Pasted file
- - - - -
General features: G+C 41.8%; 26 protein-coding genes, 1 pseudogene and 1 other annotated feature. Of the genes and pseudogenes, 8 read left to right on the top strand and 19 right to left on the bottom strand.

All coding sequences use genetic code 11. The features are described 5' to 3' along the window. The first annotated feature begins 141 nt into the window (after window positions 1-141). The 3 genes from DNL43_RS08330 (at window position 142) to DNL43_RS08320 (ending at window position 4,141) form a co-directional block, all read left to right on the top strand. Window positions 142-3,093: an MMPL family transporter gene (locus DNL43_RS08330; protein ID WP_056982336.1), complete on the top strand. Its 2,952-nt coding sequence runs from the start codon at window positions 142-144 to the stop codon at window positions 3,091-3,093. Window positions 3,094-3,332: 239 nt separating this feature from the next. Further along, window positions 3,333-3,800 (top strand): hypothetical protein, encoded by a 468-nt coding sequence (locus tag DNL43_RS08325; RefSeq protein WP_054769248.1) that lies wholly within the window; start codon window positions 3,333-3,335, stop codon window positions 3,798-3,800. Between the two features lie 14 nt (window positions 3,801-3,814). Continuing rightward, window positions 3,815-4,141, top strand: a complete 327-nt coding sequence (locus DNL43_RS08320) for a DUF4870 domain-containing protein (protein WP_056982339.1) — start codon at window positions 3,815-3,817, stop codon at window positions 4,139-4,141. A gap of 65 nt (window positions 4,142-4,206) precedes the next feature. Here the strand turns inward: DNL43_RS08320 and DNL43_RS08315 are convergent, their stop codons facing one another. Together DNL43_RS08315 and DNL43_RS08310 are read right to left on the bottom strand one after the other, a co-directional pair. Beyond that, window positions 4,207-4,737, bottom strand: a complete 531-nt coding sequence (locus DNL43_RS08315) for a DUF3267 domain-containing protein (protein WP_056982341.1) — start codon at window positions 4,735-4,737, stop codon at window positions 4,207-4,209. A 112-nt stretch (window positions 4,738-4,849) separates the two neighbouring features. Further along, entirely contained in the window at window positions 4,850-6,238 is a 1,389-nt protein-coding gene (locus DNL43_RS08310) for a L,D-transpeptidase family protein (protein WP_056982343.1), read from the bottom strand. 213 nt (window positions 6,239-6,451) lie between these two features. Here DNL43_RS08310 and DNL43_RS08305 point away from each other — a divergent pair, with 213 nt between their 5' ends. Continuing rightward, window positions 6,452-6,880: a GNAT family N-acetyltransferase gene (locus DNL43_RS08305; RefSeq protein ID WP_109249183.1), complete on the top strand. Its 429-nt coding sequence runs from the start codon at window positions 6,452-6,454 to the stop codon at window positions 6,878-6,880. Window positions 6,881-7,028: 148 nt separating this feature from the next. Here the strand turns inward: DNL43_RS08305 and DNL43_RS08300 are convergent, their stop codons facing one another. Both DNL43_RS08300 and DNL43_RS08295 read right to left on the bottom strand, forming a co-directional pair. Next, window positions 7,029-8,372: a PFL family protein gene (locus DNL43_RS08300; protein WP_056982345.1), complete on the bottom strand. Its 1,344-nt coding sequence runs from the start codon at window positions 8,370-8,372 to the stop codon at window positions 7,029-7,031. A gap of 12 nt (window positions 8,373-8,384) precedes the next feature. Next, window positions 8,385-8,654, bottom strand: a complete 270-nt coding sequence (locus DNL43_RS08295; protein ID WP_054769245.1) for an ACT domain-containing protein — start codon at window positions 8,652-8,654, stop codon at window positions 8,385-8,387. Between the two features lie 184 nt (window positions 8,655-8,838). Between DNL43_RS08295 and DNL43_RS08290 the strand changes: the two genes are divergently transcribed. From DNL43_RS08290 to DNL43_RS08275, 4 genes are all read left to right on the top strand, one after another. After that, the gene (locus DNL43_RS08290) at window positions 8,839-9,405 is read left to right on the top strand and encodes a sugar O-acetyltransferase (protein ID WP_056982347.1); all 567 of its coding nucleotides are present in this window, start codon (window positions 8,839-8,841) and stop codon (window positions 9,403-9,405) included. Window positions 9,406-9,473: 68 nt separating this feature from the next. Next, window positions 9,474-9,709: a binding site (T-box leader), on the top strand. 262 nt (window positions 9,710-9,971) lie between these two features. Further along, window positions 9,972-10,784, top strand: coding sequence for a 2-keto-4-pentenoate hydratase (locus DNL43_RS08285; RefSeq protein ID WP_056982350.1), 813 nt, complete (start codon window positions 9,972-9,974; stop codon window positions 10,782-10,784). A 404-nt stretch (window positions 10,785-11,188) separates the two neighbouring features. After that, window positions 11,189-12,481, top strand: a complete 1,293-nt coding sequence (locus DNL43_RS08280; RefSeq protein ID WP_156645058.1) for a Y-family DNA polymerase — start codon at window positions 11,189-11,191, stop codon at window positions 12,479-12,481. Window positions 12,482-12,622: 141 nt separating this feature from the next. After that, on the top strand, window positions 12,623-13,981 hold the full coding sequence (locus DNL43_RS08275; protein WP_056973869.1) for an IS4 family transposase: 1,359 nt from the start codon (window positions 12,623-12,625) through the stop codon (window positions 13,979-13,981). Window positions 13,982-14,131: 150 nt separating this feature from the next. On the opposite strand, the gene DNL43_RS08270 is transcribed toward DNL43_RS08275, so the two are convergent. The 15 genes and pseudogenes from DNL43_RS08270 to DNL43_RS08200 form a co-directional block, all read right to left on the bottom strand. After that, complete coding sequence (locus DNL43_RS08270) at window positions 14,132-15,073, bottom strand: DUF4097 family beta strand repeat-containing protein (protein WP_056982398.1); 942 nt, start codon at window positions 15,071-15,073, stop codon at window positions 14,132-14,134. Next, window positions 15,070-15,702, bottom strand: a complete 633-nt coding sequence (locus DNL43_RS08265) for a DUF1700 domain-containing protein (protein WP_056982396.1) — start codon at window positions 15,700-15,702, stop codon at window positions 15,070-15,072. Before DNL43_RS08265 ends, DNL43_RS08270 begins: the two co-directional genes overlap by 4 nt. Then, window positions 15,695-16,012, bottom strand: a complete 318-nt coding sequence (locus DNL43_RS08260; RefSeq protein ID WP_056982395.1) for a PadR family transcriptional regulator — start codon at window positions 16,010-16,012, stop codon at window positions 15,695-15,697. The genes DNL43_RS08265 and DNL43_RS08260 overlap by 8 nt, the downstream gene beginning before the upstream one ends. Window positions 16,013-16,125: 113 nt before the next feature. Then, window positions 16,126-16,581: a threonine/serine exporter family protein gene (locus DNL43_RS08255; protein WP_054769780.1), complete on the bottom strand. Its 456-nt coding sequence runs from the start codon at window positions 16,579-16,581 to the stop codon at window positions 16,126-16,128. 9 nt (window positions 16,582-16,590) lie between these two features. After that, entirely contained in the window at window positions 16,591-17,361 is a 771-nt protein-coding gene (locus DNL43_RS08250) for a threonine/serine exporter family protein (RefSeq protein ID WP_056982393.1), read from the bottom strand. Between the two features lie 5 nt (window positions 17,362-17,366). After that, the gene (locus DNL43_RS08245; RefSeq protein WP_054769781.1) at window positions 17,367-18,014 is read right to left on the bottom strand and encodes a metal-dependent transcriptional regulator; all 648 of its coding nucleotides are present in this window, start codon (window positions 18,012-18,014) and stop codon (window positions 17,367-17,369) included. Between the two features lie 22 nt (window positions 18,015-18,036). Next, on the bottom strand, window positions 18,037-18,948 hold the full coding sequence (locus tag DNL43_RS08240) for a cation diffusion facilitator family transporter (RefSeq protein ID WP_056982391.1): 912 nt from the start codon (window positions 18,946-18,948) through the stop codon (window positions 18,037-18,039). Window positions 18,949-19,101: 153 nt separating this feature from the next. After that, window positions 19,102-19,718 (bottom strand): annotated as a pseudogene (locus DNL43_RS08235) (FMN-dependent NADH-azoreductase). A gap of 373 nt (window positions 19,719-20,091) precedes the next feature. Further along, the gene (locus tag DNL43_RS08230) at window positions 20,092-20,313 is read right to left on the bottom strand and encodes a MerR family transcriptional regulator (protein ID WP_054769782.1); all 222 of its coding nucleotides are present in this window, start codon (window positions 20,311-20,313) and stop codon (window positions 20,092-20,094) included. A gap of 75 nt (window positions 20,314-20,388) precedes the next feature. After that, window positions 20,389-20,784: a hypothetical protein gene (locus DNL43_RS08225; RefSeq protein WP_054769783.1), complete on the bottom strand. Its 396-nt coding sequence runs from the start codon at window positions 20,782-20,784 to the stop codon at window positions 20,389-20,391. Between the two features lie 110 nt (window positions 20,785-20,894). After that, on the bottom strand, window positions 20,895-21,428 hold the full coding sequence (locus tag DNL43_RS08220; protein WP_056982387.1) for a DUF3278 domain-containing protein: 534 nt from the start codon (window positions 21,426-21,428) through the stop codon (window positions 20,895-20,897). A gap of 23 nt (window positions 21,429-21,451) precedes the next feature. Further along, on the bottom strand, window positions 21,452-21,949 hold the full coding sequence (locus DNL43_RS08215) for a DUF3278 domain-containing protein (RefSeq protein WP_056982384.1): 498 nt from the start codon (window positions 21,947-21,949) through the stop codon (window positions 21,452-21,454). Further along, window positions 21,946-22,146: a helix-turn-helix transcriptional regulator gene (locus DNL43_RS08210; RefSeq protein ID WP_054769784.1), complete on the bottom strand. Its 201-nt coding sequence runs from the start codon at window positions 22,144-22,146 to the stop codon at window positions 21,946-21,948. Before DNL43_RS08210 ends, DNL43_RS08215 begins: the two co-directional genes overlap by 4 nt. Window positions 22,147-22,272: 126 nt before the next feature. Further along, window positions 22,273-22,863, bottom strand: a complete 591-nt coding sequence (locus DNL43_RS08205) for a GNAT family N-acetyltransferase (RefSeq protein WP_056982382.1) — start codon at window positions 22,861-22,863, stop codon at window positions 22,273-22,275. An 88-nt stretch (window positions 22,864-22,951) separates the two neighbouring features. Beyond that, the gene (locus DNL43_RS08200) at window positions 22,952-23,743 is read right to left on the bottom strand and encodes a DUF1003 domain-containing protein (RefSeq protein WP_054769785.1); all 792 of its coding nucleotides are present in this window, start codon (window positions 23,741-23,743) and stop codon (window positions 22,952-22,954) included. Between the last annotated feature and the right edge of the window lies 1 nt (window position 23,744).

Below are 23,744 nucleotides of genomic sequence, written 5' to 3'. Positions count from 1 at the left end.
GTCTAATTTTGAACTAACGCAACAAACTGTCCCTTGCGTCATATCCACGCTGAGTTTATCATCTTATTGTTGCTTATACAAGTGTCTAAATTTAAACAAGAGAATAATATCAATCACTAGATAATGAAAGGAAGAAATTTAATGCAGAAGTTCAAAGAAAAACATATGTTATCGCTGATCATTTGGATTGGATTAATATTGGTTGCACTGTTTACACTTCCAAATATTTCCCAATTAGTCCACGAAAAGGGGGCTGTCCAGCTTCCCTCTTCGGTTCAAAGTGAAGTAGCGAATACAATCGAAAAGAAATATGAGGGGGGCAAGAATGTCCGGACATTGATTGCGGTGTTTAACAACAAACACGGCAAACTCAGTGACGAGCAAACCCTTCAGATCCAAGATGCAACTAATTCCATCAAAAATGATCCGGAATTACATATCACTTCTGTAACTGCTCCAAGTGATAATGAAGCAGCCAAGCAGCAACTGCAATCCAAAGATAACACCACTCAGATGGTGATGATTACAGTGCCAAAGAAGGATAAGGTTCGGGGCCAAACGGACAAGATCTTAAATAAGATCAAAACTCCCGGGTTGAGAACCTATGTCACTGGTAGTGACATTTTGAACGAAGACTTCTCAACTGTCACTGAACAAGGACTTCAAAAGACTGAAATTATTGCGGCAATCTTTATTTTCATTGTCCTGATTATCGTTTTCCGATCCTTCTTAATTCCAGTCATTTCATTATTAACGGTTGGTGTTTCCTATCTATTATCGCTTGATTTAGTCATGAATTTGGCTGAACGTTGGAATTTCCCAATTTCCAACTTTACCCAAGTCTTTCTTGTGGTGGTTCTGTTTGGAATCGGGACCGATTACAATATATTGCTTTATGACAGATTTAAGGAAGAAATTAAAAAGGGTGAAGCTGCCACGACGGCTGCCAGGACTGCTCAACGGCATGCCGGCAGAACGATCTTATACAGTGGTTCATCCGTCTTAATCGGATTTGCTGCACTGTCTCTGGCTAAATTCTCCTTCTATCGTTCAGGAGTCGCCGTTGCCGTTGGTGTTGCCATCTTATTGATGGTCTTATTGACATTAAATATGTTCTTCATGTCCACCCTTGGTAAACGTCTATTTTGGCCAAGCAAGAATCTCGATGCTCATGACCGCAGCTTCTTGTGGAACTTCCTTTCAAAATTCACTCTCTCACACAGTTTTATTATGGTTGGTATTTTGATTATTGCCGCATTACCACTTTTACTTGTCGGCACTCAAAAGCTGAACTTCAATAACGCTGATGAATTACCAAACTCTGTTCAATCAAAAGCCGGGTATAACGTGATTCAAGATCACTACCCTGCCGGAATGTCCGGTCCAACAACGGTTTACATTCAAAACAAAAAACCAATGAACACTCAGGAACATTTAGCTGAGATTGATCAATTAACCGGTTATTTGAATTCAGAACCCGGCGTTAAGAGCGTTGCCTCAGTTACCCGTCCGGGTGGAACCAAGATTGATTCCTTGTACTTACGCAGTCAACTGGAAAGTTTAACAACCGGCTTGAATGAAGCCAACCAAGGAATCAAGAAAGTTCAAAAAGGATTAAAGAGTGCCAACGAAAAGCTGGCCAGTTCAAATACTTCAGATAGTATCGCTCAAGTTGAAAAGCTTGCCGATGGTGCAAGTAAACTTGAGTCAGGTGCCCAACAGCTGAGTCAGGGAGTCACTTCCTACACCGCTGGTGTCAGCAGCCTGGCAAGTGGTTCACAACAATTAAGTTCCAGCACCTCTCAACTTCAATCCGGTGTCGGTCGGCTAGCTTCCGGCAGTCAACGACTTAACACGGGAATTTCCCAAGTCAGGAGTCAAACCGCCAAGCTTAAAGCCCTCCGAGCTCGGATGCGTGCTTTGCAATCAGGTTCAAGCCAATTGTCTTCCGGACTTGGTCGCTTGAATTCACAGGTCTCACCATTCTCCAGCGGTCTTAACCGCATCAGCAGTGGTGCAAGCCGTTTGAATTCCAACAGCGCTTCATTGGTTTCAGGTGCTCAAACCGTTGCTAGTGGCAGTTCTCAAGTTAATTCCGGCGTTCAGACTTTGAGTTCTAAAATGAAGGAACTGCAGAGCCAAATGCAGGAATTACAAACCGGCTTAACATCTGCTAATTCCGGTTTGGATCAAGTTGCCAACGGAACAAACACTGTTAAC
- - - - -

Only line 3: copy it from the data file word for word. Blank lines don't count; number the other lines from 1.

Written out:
Below are 23,744 nucleotides of genomic sequence, written 5' to 3'. Positions count from 1 at the left end.